According to a 2016 Pew Research Center survey, about a quarter of American adults report they have not read a book — in whole or in part — in the past year. Here at PSC, that’s hard to imagine; reading is such an integral part of our work days, home lives and hallway discussions. We tend to read voraciously, always looking for new ways to make sense of the world, improve our work and enhance our lifestyles. Books and articles are right up there with food, water and shelter as basic necessities.

As fuel for conversations of your own, we offer you some of our recent favorites. They don’t represent the views of the company — just fodder we use as individuals to inform our thinking, challenge our assumptions and spark engaging and meaningful discussions.

If you would like to talk with us about our recommendations, simply click on our names and shoot us an email. We’d love to hear your thoughts and swap ideas.

Happy reading!   


Julie Metty Bennett, Senior Vice President

“Mindset: The New Psychology of Success” by Carol Dweck

This book changed the way I work, lead and parent. It shows that the power of mindset — how we think about our talent and abilities — can dramatically influence our success in all aspects of life. I work to have a growth mindset every day and encourage the same in my coworkers and family. After reading this book, you will too.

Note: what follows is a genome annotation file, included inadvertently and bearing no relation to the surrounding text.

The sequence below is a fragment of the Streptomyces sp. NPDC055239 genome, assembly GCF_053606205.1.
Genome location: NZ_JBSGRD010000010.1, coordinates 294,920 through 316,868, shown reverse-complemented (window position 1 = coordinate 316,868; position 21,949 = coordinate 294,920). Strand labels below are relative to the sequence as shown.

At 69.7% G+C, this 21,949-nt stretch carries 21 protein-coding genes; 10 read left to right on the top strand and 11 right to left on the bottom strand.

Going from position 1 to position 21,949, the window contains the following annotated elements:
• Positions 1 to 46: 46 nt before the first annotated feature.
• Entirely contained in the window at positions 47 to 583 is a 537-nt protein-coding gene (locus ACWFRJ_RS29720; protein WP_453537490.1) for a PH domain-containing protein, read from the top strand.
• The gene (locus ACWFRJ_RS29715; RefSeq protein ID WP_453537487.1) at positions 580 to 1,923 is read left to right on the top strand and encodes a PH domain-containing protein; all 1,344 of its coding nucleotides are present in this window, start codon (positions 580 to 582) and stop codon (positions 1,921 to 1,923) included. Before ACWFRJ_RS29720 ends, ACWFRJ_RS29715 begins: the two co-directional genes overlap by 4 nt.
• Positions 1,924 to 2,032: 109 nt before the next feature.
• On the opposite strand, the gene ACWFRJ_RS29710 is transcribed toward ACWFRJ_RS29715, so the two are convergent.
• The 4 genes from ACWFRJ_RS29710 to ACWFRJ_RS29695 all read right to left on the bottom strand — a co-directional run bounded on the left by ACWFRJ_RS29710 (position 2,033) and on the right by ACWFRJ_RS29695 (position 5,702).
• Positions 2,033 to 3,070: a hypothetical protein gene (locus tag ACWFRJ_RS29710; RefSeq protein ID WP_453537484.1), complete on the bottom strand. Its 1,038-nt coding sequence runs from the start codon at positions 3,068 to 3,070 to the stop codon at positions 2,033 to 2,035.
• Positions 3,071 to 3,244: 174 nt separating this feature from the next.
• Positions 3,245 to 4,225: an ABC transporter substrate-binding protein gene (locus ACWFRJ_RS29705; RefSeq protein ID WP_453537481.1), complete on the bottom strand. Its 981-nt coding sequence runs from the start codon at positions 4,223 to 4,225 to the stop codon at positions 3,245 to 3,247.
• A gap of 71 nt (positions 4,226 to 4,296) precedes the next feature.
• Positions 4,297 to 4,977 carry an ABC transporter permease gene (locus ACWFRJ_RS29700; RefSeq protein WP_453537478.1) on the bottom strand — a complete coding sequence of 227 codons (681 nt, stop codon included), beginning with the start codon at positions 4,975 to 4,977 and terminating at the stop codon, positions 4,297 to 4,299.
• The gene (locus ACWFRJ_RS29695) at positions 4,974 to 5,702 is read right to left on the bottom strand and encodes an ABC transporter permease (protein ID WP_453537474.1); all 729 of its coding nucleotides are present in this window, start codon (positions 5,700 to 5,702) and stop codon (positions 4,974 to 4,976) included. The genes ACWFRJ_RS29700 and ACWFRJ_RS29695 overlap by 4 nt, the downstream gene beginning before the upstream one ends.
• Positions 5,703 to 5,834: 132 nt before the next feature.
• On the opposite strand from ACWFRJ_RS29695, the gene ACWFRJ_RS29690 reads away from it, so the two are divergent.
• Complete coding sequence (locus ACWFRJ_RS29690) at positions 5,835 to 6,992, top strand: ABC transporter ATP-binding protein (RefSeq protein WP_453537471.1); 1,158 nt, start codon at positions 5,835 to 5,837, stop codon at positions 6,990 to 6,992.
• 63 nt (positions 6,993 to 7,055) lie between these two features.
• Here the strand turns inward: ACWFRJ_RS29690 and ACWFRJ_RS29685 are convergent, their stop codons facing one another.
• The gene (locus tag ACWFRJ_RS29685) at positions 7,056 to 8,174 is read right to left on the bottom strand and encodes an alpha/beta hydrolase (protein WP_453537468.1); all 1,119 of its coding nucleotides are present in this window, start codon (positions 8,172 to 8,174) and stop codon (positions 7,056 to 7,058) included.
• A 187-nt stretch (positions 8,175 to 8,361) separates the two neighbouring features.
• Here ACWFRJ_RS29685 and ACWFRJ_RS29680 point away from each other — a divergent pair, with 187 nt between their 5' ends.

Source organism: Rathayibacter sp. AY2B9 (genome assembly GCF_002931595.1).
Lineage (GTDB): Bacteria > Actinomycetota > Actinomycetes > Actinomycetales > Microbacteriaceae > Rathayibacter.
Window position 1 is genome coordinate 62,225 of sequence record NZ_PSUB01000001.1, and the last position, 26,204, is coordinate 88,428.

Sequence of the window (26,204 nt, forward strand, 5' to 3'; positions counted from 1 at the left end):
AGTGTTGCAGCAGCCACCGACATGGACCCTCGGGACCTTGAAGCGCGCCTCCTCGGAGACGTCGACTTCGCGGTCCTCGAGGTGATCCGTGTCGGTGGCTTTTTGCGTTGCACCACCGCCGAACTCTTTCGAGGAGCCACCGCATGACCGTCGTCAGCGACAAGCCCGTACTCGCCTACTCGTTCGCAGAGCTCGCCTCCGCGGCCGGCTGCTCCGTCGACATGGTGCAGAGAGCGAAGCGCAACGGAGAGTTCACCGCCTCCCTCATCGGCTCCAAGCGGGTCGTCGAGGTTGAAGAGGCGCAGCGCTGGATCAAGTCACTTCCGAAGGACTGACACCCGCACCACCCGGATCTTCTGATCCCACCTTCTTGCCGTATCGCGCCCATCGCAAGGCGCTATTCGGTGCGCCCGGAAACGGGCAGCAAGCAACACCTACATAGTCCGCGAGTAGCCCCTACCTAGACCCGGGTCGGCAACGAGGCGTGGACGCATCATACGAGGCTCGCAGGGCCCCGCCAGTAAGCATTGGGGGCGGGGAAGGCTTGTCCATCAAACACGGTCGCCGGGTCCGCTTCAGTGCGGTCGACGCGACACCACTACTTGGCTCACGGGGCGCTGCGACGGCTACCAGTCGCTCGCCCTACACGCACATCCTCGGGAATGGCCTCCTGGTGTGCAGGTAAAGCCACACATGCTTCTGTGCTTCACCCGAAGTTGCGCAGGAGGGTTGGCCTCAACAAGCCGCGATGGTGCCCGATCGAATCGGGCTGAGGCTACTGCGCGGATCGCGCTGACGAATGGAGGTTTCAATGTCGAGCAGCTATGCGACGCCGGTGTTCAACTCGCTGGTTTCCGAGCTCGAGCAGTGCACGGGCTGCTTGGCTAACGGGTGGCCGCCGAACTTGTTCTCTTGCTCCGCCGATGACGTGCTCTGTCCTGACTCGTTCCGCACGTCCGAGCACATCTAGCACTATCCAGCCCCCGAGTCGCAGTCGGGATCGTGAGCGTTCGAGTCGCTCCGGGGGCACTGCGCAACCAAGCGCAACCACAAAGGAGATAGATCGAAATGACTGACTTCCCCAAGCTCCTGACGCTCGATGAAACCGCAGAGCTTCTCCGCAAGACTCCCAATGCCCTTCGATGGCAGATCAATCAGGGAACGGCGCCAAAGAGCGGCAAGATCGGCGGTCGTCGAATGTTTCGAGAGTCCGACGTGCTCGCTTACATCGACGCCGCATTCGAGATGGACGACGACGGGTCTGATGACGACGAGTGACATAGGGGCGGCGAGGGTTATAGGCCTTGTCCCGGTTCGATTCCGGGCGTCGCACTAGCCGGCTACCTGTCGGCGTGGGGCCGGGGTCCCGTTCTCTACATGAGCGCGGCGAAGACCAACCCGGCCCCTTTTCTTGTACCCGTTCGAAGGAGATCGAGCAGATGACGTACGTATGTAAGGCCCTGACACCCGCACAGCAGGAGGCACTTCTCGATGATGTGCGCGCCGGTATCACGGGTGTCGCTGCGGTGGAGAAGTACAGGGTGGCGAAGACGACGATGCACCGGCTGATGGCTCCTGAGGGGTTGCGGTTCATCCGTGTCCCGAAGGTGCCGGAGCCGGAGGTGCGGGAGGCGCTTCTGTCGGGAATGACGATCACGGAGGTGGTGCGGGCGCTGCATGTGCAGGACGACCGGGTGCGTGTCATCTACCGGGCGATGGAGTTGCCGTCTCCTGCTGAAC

Chris Dorle, Senior Consultant

“The Right Stuff” by Tom Wolfe

This is not just a story of the first astronauts capturing the headlines and imaginations of generations. It is also the story of those quiet professionals behind the scenes, including Chuck Yeager and the test pilots at Edwards Air Force Base, who pushed the envelope of American aviation. They risked their lives, challenged what was possible and then got up and did it again the next day.

Sarah Himes Greer, Program Assistant

“Up Close: Thurgood Marshall” by Chris Crowe 

A compelling look at Jim Crow‐​era America, this easy‐​to‐​read biography takes a deep dive into Thurgood Marshall’s work for the National Association for the Advancement of Colored People and the landmark Brown v. Board of Education case he brought to the United States Supreme Court — to which he would later be appointed as the first African‐​American Supreme Court justice. This is a great portrait of one man’s tireless efforts to improve our country and the lives of its residents.

Amanda Menzies, Vice President

“Overcoming Challenges to Medicaid Investments in Social Determinants of Health” by Enrique Martinez‐​Vidal, Debbie I. Chang, and Tricia McGinnis

A lot of healthcare needs are influenced by factors that are far upstream from the doctor’s office or pharmacy. Housing, transportation, food security — these are just a few of the social determinants of health that state Medicaid programs across the country seek to address through innovative partnerships and payment strategies. This Health Affairs blog post highlights several promising approaches identified through the Robert Wood Johnson Foundation’s Payment Reform for Population Health initiative.

Jeff Williams, CEO

“March” by John Lewis

I just started this graphic novel trilogy about John Lewis and the civil rights movement in the United States. I’ve studied and read about Congressman Lewis before, but a friend was raving about the power of his story in graphic novel format. Having just finished wonking out with Nassim Taleb’s “Skin in the Game,” I thought words and pictures would be a nice change of pace!